OSCARS night—with its posing, its speechifying and, when all goes awry, its announcing of a wrong winner—is the world’s most recognisable awards ceremony. But the real excitement begins afterwards. For the lucky few, the transformative power of an Oscar win is extraordinary. One study has estimated that winners of the “Best Actor” gong see their salaries rise by more than 80%. Another points out that between 2008 and 2012 “Best Picture” winners earned around $14m more after the win than the other nominated films. It makes sense for film studios to maximise their chances of getting one of the statuettes. But what exactly should they do?

Simply put, they have to convince the Academy of Motion Picture Arts and Sciences, the 8,000-odd film-making professionals who decide the winners. But allowing a film to speak for itself is not usually enough. So studios devote millions of dollars to persuading the Academy that their movie is more than just two hours of escapism. The man behind the modern era of Oscar-hunting is also the man whose alleged misdeeds will form a backdrop to this year’s ceremony on March 4th: Harvey Weinstein. The co-founder of an independent studio, Miramax, he reckoned that major studios won Oscars because smaller rivals failed to compete. So he began to do just that. He went to unprecedented lengths to host screenings wherever Academy members might be (including, notoriously, in retirement homes). Miramax lobbied them relentlessly. The studio moved its actors to Los Angeles for weeks at a time and hosted parties every night to generate the elusive “buzz” around a film. There were even reports of whispering campaigns against rivals. And at the Oscars of 1999, it was Miramax′s “Shakespeare in Love”, which had a production budget of just $25m, that won “Best Picture”, ahead of Steven Spielberg’s second-world war blockbuster, “Saving Private Ryan”.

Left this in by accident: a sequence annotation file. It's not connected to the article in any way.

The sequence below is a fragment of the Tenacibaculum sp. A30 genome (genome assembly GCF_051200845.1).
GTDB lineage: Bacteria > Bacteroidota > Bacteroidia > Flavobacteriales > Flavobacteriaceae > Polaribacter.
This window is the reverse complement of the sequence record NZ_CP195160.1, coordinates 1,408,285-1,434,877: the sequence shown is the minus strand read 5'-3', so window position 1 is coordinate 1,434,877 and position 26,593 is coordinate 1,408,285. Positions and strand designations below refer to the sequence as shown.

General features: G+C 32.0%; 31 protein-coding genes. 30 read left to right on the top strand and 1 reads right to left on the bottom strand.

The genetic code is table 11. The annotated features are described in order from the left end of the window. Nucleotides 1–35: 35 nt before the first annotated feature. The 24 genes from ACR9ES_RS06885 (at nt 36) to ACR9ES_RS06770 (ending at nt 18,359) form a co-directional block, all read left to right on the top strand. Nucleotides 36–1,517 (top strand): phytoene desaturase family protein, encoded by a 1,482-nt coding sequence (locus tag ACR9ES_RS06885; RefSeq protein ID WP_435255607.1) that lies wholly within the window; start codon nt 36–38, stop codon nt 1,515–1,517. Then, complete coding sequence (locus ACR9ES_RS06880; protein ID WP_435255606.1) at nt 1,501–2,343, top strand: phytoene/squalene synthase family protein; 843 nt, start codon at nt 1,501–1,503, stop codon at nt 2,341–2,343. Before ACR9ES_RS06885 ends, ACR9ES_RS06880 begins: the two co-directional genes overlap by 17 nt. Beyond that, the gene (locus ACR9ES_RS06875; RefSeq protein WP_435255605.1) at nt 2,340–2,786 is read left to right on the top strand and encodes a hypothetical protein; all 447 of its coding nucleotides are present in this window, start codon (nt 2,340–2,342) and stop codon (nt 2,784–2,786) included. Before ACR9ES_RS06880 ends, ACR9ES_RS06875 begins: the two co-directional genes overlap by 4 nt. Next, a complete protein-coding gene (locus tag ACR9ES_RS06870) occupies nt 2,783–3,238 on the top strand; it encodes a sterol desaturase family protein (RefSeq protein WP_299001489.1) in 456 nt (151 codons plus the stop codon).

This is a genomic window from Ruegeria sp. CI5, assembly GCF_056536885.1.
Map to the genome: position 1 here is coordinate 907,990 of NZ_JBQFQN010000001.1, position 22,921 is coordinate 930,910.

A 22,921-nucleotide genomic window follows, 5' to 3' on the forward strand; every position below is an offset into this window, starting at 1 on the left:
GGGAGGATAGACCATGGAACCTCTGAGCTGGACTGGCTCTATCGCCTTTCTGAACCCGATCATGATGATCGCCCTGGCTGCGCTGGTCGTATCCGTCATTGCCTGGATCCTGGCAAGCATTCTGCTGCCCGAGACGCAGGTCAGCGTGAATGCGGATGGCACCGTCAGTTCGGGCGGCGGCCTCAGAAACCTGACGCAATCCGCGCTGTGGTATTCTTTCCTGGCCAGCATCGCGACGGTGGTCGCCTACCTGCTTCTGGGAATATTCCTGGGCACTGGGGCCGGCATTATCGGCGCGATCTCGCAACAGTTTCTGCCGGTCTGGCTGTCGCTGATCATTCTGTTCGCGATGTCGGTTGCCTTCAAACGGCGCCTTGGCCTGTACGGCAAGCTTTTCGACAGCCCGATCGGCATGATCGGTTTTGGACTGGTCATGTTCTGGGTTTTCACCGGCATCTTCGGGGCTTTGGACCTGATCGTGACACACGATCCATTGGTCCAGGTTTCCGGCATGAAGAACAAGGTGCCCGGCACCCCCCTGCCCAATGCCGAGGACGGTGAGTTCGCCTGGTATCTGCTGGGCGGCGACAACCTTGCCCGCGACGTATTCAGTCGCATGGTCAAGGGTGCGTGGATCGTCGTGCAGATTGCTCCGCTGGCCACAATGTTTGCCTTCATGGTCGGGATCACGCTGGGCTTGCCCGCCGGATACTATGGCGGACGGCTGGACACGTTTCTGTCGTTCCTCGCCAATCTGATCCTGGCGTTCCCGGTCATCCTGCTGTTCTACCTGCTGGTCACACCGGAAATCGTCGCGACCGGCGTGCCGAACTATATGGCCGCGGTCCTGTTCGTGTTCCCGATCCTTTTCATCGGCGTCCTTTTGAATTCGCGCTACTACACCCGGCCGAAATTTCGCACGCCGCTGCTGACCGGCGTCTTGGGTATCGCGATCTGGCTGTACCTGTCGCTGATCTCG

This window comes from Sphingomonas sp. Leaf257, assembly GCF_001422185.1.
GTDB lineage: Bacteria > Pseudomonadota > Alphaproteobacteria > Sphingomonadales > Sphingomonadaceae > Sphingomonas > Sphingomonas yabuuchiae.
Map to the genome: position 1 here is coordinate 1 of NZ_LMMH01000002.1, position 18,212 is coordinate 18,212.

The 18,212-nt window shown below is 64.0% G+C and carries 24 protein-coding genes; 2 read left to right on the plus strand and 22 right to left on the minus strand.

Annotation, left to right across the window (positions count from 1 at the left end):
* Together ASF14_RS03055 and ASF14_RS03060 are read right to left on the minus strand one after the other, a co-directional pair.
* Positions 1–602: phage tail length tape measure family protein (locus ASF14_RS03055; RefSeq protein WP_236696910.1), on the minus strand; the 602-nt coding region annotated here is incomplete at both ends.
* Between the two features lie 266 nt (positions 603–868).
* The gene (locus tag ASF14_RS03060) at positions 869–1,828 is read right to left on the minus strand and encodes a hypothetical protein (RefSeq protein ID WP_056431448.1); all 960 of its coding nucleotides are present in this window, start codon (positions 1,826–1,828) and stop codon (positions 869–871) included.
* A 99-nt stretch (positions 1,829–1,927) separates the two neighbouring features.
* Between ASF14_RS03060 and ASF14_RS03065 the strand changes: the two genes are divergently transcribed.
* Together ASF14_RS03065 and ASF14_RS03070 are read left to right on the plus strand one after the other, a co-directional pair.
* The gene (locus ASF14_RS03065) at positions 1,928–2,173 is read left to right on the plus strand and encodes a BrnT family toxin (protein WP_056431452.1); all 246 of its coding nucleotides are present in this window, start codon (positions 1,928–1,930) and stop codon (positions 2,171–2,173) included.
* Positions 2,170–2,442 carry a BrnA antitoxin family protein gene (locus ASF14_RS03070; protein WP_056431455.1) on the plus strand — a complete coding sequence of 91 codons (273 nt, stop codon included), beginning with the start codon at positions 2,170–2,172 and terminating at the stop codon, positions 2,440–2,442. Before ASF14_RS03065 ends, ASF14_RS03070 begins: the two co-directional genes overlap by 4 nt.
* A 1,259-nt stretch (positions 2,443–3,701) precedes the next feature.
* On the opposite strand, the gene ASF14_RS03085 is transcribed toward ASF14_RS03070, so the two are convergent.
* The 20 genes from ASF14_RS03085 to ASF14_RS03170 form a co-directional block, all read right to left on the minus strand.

It was a watershed moment. Since then the Miramax model has been copied across Hollywood. Oscar-hunting marketing budgets often outstrip the cost of shooting the film. There has been something of a backlash, though. In 2011 the Academy issued new regulations regarding studio behaviour. The updated rules for the 2018 Oscars run to ten pages. Limits are now placed on the number of times that actors or directors can appear in front of Academy members to promote their films. Negative campaigning and overt lobbying is forbidden. And the rules are tightened further in the crucial period between the announcing of the nominations and the actual vote. 

The effectiveness of these regulations is hard to gauge. Of the past four “Best Pictures”, two (“Birdman”, “12 Years a Slave”) were distributed by a major studio, and two (“Moonlight”, “Spotlight”) by indie operations. That suggests that success is not just a question of budget, and the Academy’s credibility does not feel immediately at risk. But all the same, change is in the air. The push to prominence of Netflix and Amazon is a challenge to both the traditional studios and the Academy. Studios face increased competition for the films they want to buy. And Netflix’s business model—taking films directly to its subscribers and ignoring cinemas altogether—puts it at odds with some of the Academy’s other rules. These insist that to be eligible for the Oscars, films must have been screened in Los Angeles within specified dates. At a time when cinema attendances are at a 25-year low the competition may need to reconsider all its regulations if it is to remain credible.